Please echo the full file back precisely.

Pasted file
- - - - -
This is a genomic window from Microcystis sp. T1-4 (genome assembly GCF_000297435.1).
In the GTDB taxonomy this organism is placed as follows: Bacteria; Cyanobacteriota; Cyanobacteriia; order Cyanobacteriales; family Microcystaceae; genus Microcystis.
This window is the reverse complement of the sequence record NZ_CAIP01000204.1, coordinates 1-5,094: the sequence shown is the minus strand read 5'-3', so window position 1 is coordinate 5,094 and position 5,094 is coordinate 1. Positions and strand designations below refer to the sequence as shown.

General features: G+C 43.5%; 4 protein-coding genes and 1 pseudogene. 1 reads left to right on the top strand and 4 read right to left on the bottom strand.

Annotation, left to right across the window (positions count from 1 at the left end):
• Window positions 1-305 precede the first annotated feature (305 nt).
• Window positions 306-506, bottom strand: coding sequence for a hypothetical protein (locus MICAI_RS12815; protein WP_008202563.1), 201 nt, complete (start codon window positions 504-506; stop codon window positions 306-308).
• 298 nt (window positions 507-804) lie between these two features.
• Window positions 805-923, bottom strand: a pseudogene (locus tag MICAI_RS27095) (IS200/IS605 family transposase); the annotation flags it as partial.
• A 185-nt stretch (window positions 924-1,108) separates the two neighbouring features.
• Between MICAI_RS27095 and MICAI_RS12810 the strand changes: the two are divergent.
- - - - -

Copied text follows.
This is a genomic window from Microcystis sp. T1-4 (genome assembly GCF_000297435.1).
In the GTDB taxonomy this organism is placed as follows: Bacteria; Cyanobacteriota; Cyanobacteriia; order Cyanobacteriales; family Microcystaceae; genus Microcystis.
This window is the reverse complement of the sequence record NZ_CAIP01000204.1, coordinates 1-5,094: the sequence shown is the minus strand read 5'-3', so window position 1 is coordinate 5,094 and position 5,094 is coordinate 1. Positions and strand designations below refer to the sequence as shown.

General features: G+C 43.5%; 4 protein-coding genes and 1 pseudogene. 1 reads left to right on the top strand and 4 read right to left on the bottom strand.

Annotation, left to right across the window (positions count from 1 at the left end):
• Window positions 1-305 precede the first annotated feature (305 nt).
• Window positions 306-506, bottom strand: coding sequence for a hypothetical protein (locus MICAI_RS12815; protein WP_008202563.1), 201 nt, complete (start codon window positions 504-506; stop codon window positions 306-308).
• 298 nt (window positions 507-804) lie between these two features.
• Window positions 805-923, bottom strand: a pseudogene (locus tag MICAI_RS27095) (IS200/IS605 family transposase); the annotation flags it as partial.
• A 185-nt stretch (window positions 924-1,108) separates the two neighbouring features.
• Between MICAI_RS27095 and MICAI_RS12810 the strand changes: the two are divergent.